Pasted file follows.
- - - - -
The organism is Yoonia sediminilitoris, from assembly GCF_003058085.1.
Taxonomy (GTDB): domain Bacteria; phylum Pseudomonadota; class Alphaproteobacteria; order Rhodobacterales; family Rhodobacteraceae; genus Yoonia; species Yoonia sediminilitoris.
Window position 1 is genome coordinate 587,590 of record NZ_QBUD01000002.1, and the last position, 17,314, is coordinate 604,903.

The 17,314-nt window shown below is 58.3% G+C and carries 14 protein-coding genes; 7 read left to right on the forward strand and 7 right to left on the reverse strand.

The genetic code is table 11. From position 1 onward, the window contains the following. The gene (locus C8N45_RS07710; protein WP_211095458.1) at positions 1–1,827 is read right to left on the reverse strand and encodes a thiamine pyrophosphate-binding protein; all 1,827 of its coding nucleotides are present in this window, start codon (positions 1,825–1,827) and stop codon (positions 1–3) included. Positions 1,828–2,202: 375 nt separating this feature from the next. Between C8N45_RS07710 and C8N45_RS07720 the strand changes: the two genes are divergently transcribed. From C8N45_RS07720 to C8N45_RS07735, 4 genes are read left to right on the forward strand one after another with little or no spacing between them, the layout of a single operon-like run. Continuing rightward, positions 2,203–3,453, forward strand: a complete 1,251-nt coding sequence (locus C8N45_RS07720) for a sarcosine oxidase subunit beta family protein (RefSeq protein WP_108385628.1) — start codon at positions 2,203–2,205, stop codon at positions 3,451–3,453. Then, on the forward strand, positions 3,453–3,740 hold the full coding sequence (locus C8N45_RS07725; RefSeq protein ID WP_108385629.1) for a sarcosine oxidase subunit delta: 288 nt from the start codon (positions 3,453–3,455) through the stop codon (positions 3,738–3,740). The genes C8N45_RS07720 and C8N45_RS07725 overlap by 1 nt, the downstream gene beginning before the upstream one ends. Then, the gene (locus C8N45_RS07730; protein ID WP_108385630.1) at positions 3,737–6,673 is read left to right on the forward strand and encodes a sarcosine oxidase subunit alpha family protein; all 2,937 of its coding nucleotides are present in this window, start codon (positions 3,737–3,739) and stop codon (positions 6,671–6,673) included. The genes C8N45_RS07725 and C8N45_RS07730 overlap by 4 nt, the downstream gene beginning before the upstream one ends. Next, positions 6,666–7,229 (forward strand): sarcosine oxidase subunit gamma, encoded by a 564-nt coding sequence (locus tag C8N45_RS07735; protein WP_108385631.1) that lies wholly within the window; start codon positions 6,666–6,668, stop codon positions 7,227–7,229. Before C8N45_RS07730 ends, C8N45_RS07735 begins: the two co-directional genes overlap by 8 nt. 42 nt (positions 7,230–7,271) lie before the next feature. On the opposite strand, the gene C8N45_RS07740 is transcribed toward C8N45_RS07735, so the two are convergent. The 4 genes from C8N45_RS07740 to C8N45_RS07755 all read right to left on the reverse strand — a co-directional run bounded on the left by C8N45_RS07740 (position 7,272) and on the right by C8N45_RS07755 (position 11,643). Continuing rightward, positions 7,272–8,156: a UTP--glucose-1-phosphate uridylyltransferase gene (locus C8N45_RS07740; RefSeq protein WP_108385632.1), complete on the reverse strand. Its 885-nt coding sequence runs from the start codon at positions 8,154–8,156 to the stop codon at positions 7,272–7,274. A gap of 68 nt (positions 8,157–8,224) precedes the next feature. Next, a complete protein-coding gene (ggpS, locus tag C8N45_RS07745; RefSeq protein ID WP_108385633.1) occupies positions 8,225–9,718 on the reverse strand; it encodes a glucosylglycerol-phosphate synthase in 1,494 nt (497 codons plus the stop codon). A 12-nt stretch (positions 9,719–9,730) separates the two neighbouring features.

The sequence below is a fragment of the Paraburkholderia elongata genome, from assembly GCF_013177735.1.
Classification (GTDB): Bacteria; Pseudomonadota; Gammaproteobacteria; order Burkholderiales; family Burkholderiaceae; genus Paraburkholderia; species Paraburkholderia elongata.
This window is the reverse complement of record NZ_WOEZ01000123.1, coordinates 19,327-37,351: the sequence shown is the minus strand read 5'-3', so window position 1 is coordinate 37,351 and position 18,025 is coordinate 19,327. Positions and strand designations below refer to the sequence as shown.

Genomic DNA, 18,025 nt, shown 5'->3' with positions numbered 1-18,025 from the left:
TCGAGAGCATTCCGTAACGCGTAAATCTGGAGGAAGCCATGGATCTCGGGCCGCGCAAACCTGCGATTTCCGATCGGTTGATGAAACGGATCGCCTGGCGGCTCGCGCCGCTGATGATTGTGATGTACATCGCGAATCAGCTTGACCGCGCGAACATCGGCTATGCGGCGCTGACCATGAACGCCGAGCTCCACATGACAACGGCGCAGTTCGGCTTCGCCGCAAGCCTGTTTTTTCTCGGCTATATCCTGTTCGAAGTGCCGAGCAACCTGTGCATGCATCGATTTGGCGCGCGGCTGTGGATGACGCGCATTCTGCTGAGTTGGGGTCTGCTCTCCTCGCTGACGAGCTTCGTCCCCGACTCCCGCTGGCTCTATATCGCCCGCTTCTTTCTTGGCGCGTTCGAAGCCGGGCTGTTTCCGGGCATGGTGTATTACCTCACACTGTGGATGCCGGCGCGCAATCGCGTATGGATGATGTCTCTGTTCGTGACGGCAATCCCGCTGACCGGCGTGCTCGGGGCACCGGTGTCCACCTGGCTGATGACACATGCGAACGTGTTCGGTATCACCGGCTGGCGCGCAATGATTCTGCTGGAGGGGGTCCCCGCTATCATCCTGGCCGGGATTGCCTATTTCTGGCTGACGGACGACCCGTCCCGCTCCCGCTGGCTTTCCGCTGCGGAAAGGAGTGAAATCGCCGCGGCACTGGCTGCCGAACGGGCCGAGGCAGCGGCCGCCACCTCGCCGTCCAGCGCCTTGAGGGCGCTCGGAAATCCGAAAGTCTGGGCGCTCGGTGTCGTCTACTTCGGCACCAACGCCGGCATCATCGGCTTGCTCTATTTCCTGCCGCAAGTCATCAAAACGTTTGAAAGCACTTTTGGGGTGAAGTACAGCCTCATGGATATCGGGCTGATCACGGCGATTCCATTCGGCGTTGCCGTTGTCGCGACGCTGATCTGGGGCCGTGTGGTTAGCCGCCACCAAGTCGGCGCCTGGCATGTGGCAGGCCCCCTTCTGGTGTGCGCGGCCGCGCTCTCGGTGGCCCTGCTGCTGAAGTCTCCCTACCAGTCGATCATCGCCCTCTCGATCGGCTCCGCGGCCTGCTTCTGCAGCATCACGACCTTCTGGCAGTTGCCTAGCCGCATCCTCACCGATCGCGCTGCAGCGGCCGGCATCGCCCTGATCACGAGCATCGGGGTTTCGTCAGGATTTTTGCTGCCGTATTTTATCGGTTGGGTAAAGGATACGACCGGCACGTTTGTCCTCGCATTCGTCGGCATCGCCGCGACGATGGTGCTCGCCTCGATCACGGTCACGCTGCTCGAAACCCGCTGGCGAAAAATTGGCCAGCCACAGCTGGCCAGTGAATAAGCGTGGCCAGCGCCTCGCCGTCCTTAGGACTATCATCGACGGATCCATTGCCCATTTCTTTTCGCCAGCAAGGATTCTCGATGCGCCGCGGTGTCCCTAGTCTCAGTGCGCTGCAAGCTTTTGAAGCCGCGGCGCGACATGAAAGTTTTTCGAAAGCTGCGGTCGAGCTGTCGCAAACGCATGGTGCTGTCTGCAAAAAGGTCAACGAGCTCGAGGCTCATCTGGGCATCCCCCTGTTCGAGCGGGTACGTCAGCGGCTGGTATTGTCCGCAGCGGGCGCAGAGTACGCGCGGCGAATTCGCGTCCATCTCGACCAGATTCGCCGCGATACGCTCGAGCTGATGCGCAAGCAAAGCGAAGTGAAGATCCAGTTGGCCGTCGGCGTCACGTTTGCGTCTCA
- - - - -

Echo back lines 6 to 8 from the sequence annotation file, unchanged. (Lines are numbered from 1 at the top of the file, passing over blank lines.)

The sequence below is a fragment of the Paraburkholderia elongata genome, from assembly GCF_013177735.1.
Classification (GTDB): Bacteria; Pseudomonadota; Gammaproteobacteria; order Burkholderiales; family Burkholderiaceae; genus Paraburkholderia; species Paraburkholderia elongata.
This window is the reverse complement of record NZ_WOEZ01000123.1, coordinates 19,327-37,351: the sequence shown is the minus strand read 5'-3', so window position 1 is coordinate 37,351 and position 18,025 is coordinate 19,327. Positions and strand designations below refer to the sequence as shown.